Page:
The Balance by Kev Harrison

One of the emerging genres of the last few years has been folk horror. Books such as Water Shall Refuse Them by Lucy McKnight Hardy, Andrew Michael Hurley’s excellent trio of books The Loney, Devil’s Day and Starve Acre and Pine by Francine Toon are just a few examples of the superb books to be discovered within this genre. Even films, through the likes of Midsommar and The Witch have shown us the value of folk horror. The folk horror revival shows no sign of slowing and The Balance by Kev Harrison is another example of a superb piece of work in this remit.

The Balance is a reimagining of the Slavic folk tale of Baba Yaga, I wasn’t familiar with the story before reading this excellent novella. The story is centred around Natalia and her brother Kuba. After Kuba falls from a tree, breaking his leg, the prognosis isn’t good. There is a lack of medicine in the village and the doctor decides the leg must be amputated. Natalia, who is blamed by her mother for not watching her brother closely enough, feels awful. In her desperation to make it right, she seeks the help of a strange woman who lives in the woods, who some claim to be Baba Yaga, to help save her brother’s leg and possibly life. When the rest of the village finds out what she has done all hell breaks loose but you need to read the novella for yourself to find out more!

One aspect of this story which I absolutely adore is the setting. It is set in Cold War Poland, but in many ways, it feels much older than that. There is a mystical quality to the village which I really enjoyed. One doctor for everyone who lives there, a lack of medicine and the struggle to survive all highlight what life is like for the people who live there. The terrible snow drifts, which cut the town off, add to the creepy atmosphere and the sense of isolation. It is the perfect setting for this story. Kev Harrison has done a wonderful job to bring it to fruition, no doubt aided by his time spent living in Poland.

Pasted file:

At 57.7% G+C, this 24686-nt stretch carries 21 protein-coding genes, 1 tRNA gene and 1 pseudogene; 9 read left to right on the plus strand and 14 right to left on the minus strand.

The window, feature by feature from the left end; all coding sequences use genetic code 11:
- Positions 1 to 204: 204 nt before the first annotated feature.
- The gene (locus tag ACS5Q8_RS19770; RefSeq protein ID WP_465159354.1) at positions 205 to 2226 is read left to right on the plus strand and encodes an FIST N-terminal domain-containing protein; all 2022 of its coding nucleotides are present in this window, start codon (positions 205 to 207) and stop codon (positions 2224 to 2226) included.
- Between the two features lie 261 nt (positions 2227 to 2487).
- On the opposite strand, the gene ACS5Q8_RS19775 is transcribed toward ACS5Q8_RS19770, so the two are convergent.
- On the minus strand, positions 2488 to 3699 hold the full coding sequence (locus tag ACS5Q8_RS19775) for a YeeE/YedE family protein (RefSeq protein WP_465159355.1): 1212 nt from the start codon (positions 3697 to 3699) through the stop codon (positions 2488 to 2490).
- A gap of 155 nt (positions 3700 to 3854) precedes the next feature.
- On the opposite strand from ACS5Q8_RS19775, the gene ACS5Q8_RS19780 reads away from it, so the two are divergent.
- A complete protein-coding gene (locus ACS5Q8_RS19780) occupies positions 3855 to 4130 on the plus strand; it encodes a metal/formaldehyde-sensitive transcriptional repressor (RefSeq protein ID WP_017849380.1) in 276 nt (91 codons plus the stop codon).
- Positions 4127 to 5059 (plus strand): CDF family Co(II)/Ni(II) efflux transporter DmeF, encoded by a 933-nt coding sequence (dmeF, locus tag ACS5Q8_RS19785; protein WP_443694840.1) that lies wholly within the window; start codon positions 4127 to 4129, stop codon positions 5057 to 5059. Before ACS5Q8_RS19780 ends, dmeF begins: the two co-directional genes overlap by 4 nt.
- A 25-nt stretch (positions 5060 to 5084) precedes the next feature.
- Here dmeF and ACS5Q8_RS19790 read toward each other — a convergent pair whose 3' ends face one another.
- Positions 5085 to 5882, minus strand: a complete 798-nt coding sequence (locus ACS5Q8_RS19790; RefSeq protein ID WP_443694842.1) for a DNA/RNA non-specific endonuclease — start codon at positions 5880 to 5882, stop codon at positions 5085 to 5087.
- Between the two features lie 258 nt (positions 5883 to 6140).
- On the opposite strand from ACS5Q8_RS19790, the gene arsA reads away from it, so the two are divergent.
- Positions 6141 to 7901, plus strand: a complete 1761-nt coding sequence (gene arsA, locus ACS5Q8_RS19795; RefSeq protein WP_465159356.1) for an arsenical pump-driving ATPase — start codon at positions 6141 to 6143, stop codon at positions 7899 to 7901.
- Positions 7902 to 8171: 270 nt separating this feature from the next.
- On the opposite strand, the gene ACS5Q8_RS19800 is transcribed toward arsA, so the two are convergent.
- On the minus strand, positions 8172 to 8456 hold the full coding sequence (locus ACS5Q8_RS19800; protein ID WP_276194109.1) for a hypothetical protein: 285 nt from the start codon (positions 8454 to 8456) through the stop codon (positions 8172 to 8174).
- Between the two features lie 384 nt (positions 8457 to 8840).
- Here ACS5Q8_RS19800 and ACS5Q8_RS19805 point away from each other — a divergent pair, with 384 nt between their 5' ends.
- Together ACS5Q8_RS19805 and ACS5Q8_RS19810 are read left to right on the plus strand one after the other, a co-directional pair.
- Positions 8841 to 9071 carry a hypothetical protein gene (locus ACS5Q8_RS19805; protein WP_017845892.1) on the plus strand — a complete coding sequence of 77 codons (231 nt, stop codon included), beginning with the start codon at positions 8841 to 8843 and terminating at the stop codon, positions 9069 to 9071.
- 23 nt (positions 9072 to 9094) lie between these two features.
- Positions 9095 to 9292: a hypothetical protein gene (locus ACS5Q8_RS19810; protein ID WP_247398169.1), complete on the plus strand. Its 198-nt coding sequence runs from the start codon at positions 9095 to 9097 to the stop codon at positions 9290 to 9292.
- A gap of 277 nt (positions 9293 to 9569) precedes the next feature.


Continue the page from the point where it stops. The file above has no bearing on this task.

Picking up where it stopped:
The characters are interesting but none more so than Baba Yaga. She has a sinister edge, despite never showing anything other than kindness to Natalia and Kuba. She has a mysterious relationship with nature, and it is never exactly clear why the villagers all fear and hate her so much. My only quarry with the characters is that I would have loved for Baba Yaga to have featured even more heavily in the telling of the story, but I understand why, given the narrative, this wasn’t really an option. The rest of the village are an intriguing cast of characters, Natalia’s mother ranges from a horrible bully to a gentle, frightened mother trying to protect her children. The doctor seems to have a kindness which many others in the village lack. It isn’t easy in a novella to get a reader to care about characters. You have less words for exposition and the story needs to keep moving but Harrison has done an excellent job with the pages he had to make the characters engaging and interesting.

One issue I did have with the book was that, on occasion, I felt that the dialogue was slightly clunky. It didn’t always flow as well as the rest of the book. It was never a massive issue and it didn’t pull me out of the story but every so often I found myself reading something a character said and questioning whether that is how they would have really reacted. I would like to reiterate that this was a very minor issue and didn’t really affect my enjoyment of the book in any way, but over a longer format I could have seen how it might have caused more problems.

This book didn’t out and out scare me; however, the entire book has a superb, creepy atmosphere which stuck with me. The way this novella gets under your skin and disturbs really is brilliant. It is my favourite kind of horror. One scene, featuring a church, had my skin crawling and my mind whirring. It is a testament to the quality of the writing that this atmosphere is maintained throughout the book and there is no let up.

Kev Harrison has created an excellent horror novella. It is short, sharp and packs a punch. In an age where time seems hard to come by, this is the perfect experience for those of you looking for a fix of horror, but don’t feel like dedicating yourself to a 1000-page Stephen King epic. The writing is superb, the setting creepy and the characters wonderful. I wholly recommend that you check this book out.

I would like to thank Kev Harrison for sending me a copy of this book to review. It in no way affected my opinion of the book and the thoughts shared in the review are entirely my own.

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